Shrapnel From Afghanistan I

Afghan Shrapnel

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Historic Shrapnel #1

The campaign against the Kafirs, an ancient society that still maintained its pagan religion in mountainous eastern Afghanistan, was fought mostly for symbolic reasons.  Abdur Rahman, the amir of Afghanistan, had been portraying himself as a paragon of Islamic leadership, and the opportunity to engage in a war against true (and relatively powerless) infidels was too good to pass up.  He also feared that if he did not assert his direct control there, the British or Russians might do so.  A winter campaign in 1895 when the region was snowbound led to a quick victory.  Unlike the incitement to violence in the Hazara campaign, the amir prohibited the enslavement of prisoners or the pillaging of property.  The mass conversion of the region went quickly, and the region was renamed Nuristan, which means “Land of Light”…

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Historic Shrapnel #2

During the 1960s, the economic and social development of Afghanistan accel-erated at the fastest pace that the country had every known as it opened itself more to the outside world, ending the severe isolation first imposed by Abdur Rahman…

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Afghan Shrapnel 2

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excerpts from the book

Afghanistan

A Cultural and Political History

by Thomas Barfield

2010

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Hit By US -  Nareng Afghanistan - 4 yrs ago

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Historic Shrapnel #3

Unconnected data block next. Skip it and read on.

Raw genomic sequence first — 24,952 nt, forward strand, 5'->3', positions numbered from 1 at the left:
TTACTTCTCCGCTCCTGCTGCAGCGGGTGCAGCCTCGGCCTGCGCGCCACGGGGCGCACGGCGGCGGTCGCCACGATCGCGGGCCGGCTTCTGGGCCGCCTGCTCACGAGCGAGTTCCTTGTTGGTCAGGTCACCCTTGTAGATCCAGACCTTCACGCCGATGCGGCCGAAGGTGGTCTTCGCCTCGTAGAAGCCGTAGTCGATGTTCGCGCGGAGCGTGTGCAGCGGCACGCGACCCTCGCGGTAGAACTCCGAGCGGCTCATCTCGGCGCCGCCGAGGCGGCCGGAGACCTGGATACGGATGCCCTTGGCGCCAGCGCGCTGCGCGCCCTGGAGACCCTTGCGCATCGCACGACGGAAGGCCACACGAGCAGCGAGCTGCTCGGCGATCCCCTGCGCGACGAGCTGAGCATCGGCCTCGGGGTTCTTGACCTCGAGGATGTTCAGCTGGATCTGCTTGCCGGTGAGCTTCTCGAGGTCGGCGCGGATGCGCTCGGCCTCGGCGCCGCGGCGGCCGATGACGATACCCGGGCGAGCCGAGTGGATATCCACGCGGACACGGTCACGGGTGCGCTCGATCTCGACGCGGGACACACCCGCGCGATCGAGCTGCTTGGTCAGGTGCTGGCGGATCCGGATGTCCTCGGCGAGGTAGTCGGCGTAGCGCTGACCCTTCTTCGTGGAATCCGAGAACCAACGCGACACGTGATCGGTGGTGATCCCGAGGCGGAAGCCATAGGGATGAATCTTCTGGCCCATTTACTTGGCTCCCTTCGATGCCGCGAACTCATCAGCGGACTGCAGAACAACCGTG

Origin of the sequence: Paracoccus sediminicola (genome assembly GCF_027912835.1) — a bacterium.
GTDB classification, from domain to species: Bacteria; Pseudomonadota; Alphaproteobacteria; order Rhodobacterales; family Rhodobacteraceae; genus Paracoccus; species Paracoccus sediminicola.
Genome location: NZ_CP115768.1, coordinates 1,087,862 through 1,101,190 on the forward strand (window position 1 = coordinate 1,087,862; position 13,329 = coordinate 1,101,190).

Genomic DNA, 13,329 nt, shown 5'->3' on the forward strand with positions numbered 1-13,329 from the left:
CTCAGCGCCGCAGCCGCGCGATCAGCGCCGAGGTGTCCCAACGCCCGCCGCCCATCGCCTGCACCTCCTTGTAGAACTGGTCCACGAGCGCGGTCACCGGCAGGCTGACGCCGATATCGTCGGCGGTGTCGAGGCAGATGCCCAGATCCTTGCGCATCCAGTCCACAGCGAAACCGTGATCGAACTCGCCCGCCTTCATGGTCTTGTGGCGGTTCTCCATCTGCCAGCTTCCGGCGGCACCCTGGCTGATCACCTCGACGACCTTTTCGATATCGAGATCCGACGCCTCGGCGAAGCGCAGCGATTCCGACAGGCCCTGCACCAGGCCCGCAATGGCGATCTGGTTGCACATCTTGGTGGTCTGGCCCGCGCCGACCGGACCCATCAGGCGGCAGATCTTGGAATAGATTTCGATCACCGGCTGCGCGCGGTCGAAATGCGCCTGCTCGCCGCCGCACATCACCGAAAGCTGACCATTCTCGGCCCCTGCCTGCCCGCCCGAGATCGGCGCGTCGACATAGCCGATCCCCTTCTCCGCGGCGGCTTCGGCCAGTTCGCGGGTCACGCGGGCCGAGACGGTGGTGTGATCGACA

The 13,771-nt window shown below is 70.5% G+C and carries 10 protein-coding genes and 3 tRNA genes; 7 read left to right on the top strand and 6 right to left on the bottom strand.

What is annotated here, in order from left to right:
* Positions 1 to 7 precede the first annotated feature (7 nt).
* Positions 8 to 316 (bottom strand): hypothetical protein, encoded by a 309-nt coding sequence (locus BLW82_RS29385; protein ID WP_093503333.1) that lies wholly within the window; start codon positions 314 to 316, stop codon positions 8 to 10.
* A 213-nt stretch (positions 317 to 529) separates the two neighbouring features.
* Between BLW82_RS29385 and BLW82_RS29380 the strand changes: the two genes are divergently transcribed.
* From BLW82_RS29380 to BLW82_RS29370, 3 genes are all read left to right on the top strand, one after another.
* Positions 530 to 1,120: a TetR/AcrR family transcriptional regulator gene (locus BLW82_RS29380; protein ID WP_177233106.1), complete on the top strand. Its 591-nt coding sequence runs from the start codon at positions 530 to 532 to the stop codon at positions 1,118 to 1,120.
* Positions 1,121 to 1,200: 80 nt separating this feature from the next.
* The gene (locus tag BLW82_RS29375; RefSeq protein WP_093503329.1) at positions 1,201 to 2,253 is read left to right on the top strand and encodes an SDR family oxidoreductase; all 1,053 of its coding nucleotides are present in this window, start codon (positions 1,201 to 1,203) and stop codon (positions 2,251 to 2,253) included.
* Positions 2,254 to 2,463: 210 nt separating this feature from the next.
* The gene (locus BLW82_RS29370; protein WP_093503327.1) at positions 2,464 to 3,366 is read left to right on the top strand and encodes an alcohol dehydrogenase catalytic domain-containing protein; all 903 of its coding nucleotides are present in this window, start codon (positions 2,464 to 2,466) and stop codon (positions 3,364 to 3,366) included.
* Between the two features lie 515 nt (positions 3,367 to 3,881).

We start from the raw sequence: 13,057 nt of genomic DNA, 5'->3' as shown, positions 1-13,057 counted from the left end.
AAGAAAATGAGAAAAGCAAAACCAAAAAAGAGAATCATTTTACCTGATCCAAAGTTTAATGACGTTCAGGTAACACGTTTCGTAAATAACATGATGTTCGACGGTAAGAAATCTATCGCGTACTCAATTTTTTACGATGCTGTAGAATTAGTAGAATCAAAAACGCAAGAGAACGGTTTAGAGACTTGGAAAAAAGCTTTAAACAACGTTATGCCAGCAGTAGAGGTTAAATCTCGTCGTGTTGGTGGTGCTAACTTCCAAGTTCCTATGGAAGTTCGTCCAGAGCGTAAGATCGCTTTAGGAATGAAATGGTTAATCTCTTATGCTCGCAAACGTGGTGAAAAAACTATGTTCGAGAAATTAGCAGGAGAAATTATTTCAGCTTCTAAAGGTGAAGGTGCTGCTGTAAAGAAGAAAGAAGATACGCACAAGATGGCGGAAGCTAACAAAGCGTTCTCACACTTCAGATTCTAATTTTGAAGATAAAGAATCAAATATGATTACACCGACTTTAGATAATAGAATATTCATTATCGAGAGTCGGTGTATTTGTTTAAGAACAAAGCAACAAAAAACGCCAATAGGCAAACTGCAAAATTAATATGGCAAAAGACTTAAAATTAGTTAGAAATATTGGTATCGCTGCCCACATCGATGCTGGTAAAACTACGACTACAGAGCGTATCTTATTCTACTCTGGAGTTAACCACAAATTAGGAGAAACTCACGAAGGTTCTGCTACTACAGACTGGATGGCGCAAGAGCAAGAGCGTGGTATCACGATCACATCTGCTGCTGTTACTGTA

Also, in the 1960s, Kabul University became a particular hotbed of political radicalism, spreading among the disaffected.  Advanced educational opportunities drew talented youths from the countryside; they were introduced to new ideas, new opportunities, and each other at the university.  After graduation, they stayed in the capital whether or not they found employment because it was the country’s primary city, overshadowing everywhere else.  Radical politics flourished in Kabul with secret societies formed to seek the overthrow of Afghanistan’s social and political order.  At opposite ends of the spectrum, the two most important actors were the Islamists and the Communists, who often clashed violently on campus and in the streets of Kabul…

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Historic Shrapnel #4

The Soviets assumed that they could begin withdrawing their troops after a few months when order was restored.  Instead, the intervention marked the beginning of a decade-long occupation that would result in the death of one million Afghans, the flight of four million refugees to Pakistan and Iran, and the displacement of millions of others internally…

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Historic Shrapnel #5

The United States had financed a war to bloody the Soviets, and achieved that result.  The Saudis had paid for a war to expel an infidel occupier, who was now gone.  Only Pakistan saw benefits from further fighting because it desperately wanted to dominate Afghanistan’s postwar government…

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Historic Shrapnel #6

Chaos in the south led to the rise of the Taliban in 1994, a religious movement led by clerics from Qandahar that pledged to restore order in the name of Islam…

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Historic Shrapnel #7

The Taliban seized Kabul in 1996 and by 1999 controlled all of Afghanistan, except the northeast…

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Historic Shrapnel #8

The Taliban granted training bases to various international jihadists groups with whom they shared common values, such as Osama bin Ladin’s al Qaeda.  The cost of this cooperation proved fatal when al Qaeda operatives attacked New York and Washington, DC, on September 11, 200l.  Before the year was out, the United States and its coalition allies expelled the Taliban from Afghanistan, and helped establish a new government in Kabul…

Afghan Shrapnel

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